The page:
I recently got around to reading the Strategic National Arts Alumni Project (SNAAP) special report on internships in arts fields.
There is a lot of interesting findings in the 23 page report, including the (to me) dismaying news that 87% of those who did at least one arts administration internship were unpaid. That is the highest rate of unpaid internships in any of the categories.
What I was most interested in learning was the reality of the claim that the ability to participate in an internship was dependent on receiving support from families. Sure enough, even though there was negligible difference in the amount of debt accrued by students who did an internship and those who did not, those who could depend on support from families more frequently participated in an internship.
Sixty-seven percent of recent alumni who did not intern while enrolled in school indicated that parents or family helped pay for their education; the figure is 8% higher (75%) among alumni who did intern.
The gap in family support is similar between recent alumni who had unpaid internships and those who did not; 75% of former unpaid interns indicated they received such support, compared to only 67% for alumni who did not undertake an unpaid internship.
Gender, race and socioeconomic status also were factors in choosing to do an internship and whether it was paid or unpaid.
Women were more likely than men to have undertaken an internship during their undergraduate education (56% compared to 51%). While women and men were equally likely to ever have done paid internships, women were much more likely to have been unpaid interns (57% compared to 46% for men).
Black and Hispanic/Latino alumni were less likely to have done internships than their White and Asian counterparts. Black and Hispanic/Latino graduates were also slightly less likely to have done paid internships and more likely than White alumni to have done unpaid internships.
First-generation college graduates were less likely than non-first-generation college graduates to have been interns while enrolled in school (51% compared to 56%) as well as before or after graduation (paid or unpaid)…
SNAAP data are consistent with many commentators’ concerns about the intern economy in that women, Black, Hispanic/Latino, and first-generation college graduate arts alumni all appear to have held a disproportionate number of unpaid internships—which, as will be considered below, are tied to significantly weaker career payoffs than paid internships. However, one possible explanation for this over representation might be that these demographic groups tend to cluster in majors in which unpaid internships are more common than paid ones. For this reason, to further investigate the findings above, our study considered the subsample of recent design alumni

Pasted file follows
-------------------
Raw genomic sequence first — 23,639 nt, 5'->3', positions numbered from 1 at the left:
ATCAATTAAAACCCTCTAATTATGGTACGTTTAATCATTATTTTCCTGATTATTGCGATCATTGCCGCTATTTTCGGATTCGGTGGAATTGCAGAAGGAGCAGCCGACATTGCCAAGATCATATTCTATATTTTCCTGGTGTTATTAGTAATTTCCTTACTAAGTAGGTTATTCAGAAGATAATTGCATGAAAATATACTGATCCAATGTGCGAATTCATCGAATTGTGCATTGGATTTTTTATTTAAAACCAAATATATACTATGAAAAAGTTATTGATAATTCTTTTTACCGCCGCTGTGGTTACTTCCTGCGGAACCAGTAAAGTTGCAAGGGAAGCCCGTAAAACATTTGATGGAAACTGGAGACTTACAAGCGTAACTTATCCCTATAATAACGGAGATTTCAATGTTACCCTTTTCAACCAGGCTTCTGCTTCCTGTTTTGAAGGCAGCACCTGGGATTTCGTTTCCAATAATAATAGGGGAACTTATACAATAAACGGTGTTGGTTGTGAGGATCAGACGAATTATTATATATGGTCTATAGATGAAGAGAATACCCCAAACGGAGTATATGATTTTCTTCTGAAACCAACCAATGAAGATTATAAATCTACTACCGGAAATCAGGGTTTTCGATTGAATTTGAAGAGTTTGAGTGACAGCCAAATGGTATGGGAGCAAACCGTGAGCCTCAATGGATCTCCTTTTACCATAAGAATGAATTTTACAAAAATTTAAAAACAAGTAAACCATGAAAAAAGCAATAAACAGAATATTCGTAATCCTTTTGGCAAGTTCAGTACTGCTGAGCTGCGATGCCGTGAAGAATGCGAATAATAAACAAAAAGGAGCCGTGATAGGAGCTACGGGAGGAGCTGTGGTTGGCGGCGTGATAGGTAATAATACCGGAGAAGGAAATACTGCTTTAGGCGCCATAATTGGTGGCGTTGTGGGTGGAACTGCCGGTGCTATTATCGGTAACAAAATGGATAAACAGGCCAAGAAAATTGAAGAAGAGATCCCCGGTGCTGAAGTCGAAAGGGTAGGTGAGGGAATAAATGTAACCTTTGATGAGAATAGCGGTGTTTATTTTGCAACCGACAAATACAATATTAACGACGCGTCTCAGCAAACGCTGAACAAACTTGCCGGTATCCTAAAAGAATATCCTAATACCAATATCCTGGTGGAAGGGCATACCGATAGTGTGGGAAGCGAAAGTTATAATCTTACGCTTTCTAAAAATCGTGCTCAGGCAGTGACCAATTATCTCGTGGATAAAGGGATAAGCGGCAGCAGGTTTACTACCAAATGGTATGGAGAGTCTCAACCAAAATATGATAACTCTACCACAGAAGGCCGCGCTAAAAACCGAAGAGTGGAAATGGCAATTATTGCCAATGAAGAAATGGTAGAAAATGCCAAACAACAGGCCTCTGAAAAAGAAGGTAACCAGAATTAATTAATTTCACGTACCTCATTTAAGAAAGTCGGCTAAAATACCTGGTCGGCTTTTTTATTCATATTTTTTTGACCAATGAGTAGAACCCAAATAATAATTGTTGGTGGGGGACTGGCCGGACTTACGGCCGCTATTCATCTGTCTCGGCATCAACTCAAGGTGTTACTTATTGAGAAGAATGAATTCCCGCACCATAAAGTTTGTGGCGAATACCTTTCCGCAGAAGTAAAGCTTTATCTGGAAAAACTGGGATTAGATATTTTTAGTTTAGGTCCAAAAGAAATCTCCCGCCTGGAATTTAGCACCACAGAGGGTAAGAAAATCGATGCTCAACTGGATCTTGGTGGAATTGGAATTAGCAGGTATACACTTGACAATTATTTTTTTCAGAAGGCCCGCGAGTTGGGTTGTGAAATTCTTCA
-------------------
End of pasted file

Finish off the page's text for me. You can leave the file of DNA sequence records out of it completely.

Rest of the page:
The report authors note that in the design sub-sample, the demographic trends are even more pronounced than within the general sample. (Page 9 if you want more detail.)
Most interestingly was their finding that paid internships were more valuable than unpaid internships when it came to finding jobs. Those who did an internship were more successful at finding a job than those who did not (66% vs 57% four months after graduation, 86% vs 77% one year after graduation.)
However, the authors,
“…find that paid internships are even more closely related to finding a job than unpaid internships.
Figure 6 shows that having an unpaid internship does not appear to be related to finding a job more quickly after graduation. Conversely, having a paid internship has consistently been related to finding a job more quickly after graduation. Recent graduates (2009–2013) who have done paid internships, during school or outside of school, have fared especially well compared to alumni who have never been paid interns, with 89% of the former finding work within one year of graduation compared to 77% for the latter.
Simply securing a paid internship doesn’t necessarily guarantee a job. The authors note that ambitious, talented internship seekers who secure a paid position may apply those same traits to a job search.
They may also be securing the paid internships thanks to family connections and a familiarity and ability to navigate social interactions and systems that first generation students and other demographic groups don’t possess or are comfortable with.
There is a lot of interesting data in the report. If nothing else, you can get a sense of what percentage of undergraduates in your discipline intern and what the paid versus unpaid numbers look like.
With the current conversation about inequity and exploitation related to internships, it can be easy to overlook the finding that those who participate in internships report a higher satisfaction with their training and education experience than those who don’t participate.
Which is not to say they wouldn’t be that much more satisfied if they were paid and treated a little better.